The traditional input-output table reflects the intermediate flows between industries and allows for the calculation of the main indicators of the System of National Accountig, e.g. the Gross Domestic Product (GDP). The study at hand introduces an input-output table for Germany that additionally subdivides each cell by gender. Thus women’s and men’s contribution to produce intermediate products and to satisfy final demand can be given. This in turn allows for an identification of women’s and men’s GDP. In order to derive the gender-specific input-output table, German time use data are combined with the traditional monetary input-output table and its inverse matrix for the year 2000. While the IOT provides information about the industries’ outputs, time use data determine the gender-specific workload. Finally the genders’ level of qualification is taken into account. This, in turn, allows for a more precise identification of the gender-specific quality of work.
This paper aims at analyzing regional impact throughout Asian-Pacific as a result of free trade agreement between Japan and Thailand. To analyze regional impact, Asian International Input-Output Model is constructed basing on 4-data set of Asian international input-output table developed by Institute of Developing Economies (IDE). The model estimates income, price, and substitution elasticities providing insight to behavioral parameters. Moreover, sector prices are modeled taking into account international comparison of purchasing power using data from UNSTAT and Eurostat(1994).
This paper examines which region in China would be suitable as a location for CDM projects using the Multi-Regional Input-Output Table China 2000. The criteria for selection used in this research include such socio-economic effects as output and employment increase induced by CDM projects, spillover effects of technology transferred by CDM projects from advanced countries and such environmental effects as reduction of CO2 and SO2 emissions by CDM projects. As a result of simulation analysis, the ‘South coast’, ‘North municipalities’, and the ‘Central region’ were found to be potential candidates as suitable regions for a site of CDM projects based on comprehensive evaluation of the above-mentioned criteria.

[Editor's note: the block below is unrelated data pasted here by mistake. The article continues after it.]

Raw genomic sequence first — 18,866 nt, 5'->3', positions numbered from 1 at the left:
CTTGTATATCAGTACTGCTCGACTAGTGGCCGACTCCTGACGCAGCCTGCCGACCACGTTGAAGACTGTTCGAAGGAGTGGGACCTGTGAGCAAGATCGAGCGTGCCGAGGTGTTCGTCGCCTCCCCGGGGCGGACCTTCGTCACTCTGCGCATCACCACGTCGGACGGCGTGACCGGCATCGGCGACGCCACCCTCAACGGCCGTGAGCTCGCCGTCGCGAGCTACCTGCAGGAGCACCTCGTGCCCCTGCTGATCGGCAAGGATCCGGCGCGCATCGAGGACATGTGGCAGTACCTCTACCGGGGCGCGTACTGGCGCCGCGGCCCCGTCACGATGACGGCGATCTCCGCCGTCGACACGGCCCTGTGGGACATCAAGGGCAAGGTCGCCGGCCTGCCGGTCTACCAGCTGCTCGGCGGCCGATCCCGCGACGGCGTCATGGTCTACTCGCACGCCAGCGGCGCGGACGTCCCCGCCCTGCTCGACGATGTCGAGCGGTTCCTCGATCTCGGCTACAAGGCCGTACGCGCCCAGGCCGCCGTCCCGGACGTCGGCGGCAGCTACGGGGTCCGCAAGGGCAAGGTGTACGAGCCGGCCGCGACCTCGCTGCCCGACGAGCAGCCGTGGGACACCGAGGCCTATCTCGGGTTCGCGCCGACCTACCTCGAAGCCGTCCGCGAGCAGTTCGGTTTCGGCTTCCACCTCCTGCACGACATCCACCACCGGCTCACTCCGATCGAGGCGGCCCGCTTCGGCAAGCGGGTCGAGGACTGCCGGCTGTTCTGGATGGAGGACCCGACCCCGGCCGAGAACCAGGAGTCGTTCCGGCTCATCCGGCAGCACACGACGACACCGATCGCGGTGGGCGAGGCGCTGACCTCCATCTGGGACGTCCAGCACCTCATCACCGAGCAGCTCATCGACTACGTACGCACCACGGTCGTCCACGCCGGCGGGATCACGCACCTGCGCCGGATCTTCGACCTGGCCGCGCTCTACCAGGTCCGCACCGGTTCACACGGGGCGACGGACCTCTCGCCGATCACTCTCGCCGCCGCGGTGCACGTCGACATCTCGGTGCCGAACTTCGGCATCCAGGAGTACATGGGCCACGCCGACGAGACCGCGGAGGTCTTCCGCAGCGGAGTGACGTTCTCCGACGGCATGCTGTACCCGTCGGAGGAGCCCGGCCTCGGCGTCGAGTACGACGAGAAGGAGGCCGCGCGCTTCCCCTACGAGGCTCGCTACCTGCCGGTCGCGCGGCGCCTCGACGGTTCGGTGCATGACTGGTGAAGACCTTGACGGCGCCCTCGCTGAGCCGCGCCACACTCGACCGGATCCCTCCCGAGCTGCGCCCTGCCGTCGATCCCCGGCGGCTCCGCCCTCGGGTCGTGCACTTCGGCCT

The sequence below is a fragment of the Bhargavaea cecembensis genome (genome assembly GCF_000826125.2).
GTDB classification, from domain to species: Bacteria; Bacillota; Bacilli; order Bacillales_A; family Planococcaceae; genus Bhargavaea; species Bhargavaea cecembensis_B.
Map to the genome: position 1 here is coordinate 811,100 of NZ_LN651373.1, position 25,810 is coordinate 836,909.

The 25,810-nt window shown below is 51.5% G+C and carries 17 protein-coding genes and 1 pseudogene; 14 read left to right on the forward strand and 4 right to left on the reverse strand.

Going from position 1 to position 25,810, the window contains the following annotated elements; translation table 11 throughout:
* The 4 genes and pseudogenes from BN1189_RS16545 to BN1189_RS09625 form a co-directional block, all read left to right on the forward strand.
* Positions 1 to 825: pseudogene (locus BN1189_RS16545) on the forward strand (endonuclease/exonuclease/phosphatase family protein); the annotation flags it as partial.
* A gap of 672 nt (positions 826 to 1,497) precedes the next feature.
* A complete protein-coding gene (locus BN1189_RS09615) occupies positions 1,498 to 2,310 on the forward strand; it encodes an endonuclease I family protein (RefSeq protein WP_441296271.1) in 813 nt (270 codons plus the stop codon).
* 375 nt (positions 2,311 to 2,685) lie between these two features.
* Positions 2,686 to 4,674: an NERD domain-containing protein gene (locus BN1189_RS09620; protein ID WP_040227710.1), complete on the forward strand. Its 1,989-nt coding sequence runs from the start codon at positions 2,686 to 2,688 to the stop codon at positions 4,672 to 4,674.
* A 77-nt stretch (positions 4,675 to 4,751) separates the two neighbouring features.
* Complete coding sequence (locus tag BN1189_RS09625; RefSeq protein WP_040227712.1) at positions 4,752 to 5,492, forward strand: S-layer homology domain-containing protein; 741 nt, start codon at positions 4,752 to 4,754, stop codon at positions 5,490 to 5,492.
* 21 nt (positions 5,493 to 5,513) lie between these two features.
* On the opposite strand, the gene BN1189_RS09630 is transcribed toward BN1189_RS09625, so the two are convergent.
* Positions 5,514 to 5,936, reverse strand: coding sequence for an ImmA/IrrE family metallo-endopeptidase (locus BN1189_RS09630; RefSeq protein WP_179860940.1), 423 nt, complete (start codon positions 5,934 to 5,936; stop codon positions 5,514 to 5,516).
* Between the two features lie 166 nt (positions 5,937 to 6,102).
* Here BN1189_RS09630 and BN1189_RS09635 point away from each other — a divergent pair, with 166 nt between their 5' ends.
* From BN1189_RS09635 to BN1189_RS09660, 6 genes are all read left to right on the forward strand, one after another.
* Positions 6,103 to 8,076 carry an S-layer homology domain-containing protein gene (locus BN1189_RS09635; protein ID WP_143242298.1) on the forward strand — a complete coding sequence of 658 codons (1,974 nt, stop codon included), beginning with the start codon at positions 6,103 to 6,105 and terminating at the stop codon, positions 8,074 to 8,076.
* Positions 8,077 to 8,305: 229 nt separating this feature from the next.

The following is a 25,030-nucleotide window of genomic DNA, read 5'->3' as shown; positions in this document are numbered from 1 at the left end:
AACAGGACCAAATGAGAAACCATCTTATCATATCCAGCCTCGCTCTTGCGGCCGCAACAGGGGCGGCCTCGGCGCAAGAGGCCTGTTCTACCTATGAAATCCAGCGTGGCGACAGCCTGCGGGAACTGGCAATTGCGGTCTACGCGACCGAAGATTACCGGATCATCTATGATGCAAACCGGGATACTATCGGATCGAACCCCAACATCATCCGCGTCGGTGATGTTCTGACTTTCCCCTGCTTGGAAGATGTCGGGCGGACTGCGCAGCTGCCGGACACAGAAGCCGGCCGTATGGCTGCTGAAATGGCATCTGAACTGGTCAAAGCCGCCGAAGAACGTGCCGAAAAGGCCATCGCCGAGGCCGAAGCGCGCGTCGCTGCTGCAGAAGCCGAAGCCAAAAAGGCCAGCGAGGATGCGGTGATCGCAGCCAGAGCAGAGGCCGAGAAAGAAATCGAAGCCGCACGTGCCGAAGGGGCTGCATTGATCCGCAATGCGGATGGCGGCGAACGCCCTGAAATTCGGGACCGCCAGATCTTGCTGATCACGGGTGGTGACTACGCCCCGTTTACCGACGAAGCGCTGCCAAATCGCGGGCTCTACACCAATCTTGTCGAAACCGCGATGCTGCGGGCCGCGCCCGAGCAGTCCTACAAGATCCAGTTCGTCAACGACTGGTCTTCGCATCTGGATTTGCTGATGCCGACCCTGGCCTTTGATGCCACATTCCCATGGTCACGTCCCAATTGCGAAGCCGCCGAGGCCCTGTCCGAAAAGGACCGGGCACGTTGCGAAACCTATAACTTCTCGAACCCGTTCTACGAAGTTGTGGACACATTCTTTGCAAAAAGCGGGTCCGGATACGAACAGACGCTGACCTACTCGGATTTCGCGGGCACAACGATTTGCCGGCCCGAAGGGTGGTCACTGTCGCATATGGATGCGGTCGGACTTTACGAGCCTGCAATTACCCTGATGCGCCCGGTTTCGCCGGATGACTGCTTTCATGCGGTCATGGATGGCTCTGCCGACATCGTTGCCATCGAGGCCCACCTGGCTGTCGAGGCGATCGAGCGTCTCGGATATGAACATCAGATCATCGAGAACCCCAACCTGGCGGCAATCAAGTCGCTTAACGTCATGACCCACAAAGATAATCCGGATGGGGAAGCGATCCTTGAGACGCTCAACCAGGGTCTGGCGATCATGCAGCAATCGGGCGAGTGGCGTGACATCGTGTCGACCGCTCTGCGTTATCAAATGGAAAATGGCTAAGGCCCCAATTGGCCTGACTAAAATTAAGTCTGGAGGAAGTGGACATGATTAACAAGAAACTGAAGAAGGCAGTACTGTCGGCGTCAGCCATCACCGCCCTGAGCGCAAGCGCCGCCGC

Among orthogonal wavelets, Shannon’s wavelets are very simple but have the demerit that they are not well localized and decay slowly. Meyer’s wavelets, which are obtained by modifying Shannon’s wavelets, decay fast. For the general harmonic wavelets defined in a finite interval of time, an orthogonal system of rapidly decaying harmonic wavelets is constructed, and the wavelet expansion in terms of them is formulated.
It is well known that the linear Green function is symmetric as a two variable function. However it is not known whether the nonlinear Green function is symmetric or not. Moreover it is not known even whether that is quasi-symmetric or not, which means that the symmetric ratio of the nonlinear Green function is bounded or not. In this article we show that, for every tree, there exists a resistance such that the nonlinear Green function is quasi-symmetric; also we show that, for every tree, there exists a resistance such that the nonlinear Green function is not quasi-symmetric.